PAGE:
NASW is a community of more than 2,300 journalists, authors, editors, producers, public information officers, students, and others who write and produce material intended to inform the public about science, health, engineering, and technology. Of those responding to this check-in, 63% freelance full- or part time, compared with about 50% in the general membership. Likewise, 74% identify as female, above the 64% who identify as female in the annual general membership survey. Finally, 80% of respondents identify as white, 6% as Asian or Pacific Islander, 4% Hispanic or Latino and less than 1% identify as Black or African American, Native American or American Indian, or South Asian. In the annual general survey, 80% of NASW members identify as white, 3% as Asian or Pacific Islander, 2% as Hispanic or Latino, 2% as South Asian, 1% as Black or African American, and less than 1% Native American or American Indian. In each instance, some preferred not to answer.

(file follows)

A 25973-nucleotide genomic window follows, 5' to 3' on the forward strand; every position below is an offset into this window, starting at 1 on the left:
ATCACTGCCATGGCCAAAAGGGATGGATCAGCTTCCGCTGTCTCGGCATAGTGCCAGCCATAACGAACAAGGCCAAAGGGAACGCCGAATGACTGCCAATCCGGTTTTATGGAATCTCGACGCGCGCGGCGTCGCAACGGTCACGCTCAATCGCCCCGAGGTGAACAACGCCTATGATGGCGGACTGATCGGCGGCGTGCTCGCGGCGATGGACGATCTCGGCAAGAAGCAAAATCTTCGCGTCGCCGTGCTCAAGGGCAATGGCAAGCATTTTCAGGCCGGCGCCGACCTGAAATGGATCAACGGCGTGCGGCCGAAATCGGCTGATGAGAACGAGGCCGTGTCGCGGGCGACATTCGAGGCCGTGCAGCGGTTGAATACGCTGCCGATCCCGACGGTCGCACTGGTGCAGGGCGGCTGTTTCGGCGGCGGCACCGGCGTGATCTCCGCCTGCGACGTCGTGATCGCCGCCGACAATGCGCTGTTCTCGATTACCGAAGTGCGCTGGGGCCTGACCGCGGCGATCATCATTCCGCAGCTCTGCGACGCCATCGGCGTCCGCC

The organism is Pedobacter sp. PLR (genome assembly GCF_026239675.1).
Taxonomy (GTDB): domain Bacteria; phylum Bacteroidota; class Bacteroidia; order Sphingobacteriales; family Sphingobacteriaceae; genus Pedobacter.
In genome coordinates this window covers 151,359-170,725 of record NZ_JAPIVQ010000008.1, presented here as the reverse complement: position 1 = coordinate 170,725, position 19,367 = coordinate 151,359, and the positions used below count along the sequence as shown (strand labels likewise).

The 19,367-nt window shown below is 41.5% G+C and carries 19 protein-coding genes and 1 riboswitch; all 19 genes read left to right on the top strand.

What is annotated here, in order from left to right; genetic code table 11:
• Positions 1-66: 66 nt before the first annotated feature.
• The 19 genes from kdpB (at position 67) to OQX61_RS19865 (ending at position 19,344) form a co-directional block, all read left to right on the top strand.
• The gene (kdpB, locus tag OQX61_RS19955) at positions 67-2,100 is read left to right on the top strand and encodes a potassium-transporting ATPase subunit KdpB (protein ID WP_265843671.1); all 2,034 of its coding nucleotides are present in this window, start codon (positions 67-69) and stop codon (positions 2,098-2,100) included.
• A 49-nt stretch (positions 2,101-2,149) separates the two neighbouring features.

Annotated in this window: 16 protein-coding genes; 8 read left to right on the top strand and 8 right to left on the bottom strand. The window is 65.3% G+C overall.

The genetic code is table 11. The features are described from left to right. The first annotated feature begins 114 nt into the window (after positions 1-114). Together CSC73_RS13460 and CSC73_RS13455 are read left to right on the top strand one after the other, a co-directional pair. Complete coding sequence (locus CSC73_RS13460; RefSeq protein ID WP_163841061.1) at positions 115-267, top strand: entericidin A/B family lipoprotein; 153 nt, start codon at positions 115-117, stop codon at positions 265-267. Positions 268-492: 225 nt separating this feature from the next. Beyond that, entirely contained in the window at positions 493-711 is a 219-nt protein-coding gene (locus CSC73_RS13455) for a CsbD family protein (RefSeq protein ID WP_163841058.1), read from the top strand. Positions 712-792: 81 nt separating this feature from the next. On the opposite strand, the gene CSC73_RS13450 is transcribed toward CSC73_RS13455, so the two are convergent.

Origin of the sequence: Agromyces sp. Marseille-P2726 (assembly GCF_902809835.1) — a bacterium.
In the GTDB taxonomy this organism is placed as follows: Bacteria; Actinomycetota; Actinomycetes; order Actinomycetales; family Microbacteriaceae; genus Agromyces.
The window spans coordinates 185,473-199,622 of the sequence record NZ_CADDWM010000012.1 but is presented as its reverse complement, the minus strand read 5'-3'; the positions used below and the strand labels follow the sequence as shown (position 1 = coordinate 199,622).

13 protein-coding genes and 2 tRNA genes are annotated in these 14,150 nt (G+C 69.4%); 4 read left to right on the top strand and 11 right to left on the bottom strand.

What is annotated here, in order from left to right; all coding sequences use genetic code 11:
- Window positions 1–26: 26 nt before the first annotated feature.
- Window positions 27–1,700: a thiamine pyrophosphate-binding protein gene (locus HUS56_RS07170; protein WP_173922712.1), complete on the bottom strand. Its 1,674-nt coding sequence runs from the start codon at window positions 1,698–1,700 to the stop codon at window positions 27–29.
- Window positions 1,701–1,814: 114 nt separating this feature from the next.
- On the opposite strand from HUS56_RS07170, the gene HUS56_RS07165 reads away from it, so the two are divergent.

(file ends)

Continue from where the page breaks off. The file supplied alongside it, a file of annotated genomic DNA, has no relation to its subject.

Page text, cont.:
Where are the bright spots?

When asked to share bright spots, respondents expressed excitement over speed-learning virology, enjoyment of the refreshing ability to see co-workers in their natural environments at home, satisfaction in finding creative new angles on COVID-19, and pride in working in a field that is critical for society. Some noted that their work in science communication seemed to receive more appreciation now. Respondents were also proud of their teams and their colleagues for pulling together and offering mutual support. Some shared that working remotely has enabled creativity and collaborations and built skills for work in virtual environments, illuminating the value of tools they may have hesitated to embrace previously.